5-HT3 (5-hydroxytryptamine type 3) receptors are cation-selective ion channels of the Cys-loop transmitter-gated ion channel superfamily. Two 5-HT3 receptor subunits, 5-HT3A and 5-HT3B, have been characterized in detail, although additional putative 5-HT3 subunit genes (HTR3C, HTR3D and HTR3E) have recently been reported. 5-HT3 receptors function as homopentameric assemblies of the 5-HT3 subunit, or heteropentamers of 5-HT3A and 5-HT3B subunits of unknown stoichiometry. The single-channel conductances of human recombinant homomeric and heteromeric 5-HT3 receptors are markedly different, being <1 and approx. 16 pS respectively. Paradoxically, from the results of studies performed on the closely related nicotinic acetylcholine receptor, the channel-lining M2 domain of the 5-HT3A subunit is predicted to enhance cation conduction, whereas that of the 5-HT3B subunit would not. The present study describes a novel determinant of single-channel conductance, out with the M2 domain, which accounts for this anomaly. Utilizing a panel of chimaeric 5-HT3A and 5-HT3B subunits, a profound determinant of single-channel conductance was traced to a putative amphipathic helix (the 'HA stretch') within the large cytoplasmic loop of the receptor. Replacement of three arginine residues (R432, R436 and R440) unique to the HA stretch of the 5-HT3A subunit with the aligned residues (Q395, D399 and A403) of the 5-HT3B subunit increased the single-channel conductance 28-fold. Significantly, from ultrastructural studies of the Torpedo nicotinic acetylcholine receptor, the key residues may be components of narrow openings within the inner vestibule of the channel, located in the cytoplasm, which contribute to the permeation pathway. Our findings indicate an important and hitherto unappreciated function for the HA stretch in the Cys-loop family of transmitter-gated ion channels.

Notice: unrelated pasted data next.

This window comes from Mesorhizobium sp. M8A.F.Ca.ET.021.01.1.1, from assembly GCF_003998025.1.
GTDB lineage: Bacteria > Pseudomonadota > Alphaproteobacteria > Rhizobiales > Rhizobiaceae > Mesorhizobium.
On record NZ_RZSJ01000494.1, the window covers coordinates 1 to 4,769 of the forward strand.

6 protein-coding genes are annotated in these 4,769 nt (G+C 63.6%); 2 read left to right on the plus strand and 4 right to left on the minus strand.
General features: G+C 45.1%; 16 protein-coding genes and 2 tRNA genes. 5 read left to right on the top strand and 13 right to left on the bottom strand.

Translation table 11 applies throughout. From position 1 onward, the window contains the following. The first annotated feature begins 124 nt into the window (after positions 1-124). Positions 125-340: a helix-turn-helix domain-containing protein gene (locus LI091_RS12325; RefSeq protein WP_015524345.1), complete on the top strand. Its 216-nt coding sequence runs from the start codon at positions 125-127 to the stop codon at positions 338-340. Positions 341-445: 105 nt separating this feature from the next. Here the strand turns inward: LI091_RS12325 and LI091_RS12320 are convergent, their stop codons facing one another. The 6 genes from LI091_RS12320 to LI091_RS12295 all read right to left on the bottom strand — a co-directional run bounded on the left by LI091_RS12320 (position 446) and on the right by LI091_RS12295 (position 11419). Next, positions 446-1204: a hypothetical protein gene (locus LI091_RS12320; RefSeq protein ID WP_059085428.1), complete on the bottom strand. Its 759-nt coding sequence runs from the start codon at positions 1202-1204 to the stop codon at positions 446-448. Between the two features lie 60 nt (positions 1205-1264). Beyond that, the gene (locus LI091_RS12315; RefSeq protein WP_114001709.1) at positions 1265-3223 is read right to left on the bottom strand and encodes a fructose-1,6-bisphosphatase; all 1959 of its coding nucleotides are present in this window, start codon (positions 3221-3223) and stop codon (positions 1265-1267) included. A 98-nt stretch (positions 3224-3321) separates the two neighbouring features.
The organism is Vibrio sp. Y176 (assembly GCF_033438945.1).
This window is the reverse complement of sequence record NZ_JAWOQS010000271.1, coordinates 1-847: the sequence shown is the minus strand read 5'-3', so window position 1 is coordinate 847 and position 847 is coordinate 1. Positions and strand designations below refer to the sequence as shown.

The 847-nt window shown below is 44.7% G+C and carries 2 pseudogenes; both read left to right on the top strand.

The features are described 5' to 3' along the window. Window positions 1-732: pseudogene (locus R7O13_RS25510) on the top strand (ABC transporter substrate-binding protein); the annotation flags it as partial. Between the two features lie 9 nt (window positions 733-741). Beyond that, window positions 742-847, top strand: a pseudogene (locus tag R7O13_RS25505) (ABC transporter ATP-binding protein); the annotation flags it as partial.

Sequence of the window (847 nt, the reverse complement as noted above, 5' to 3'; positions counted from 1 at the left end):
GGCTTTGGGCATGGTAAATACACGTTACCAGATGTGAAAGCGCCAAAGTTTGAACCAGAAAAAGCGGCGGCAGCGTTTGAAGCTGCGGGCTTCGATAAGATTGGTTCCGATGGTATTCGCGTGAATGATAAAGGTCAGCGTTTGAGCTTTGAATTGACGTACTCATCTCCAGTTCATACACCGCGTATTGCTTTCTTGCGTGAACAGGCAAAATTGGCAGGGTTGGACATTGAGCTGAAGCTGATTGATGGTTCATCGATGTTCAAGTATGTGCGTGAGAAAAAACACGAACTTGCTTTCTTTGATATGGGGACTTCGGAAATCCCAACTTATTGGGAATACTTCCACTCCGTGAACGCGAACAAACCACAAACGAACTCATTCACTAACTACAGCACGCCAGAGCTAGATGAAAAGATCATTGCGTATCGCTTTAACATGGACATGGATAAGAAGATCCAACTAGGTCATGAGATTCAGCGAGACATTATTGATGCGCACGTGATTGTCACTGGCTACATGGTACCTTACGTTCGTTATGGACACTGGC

Copyright 2004 Biochemical Society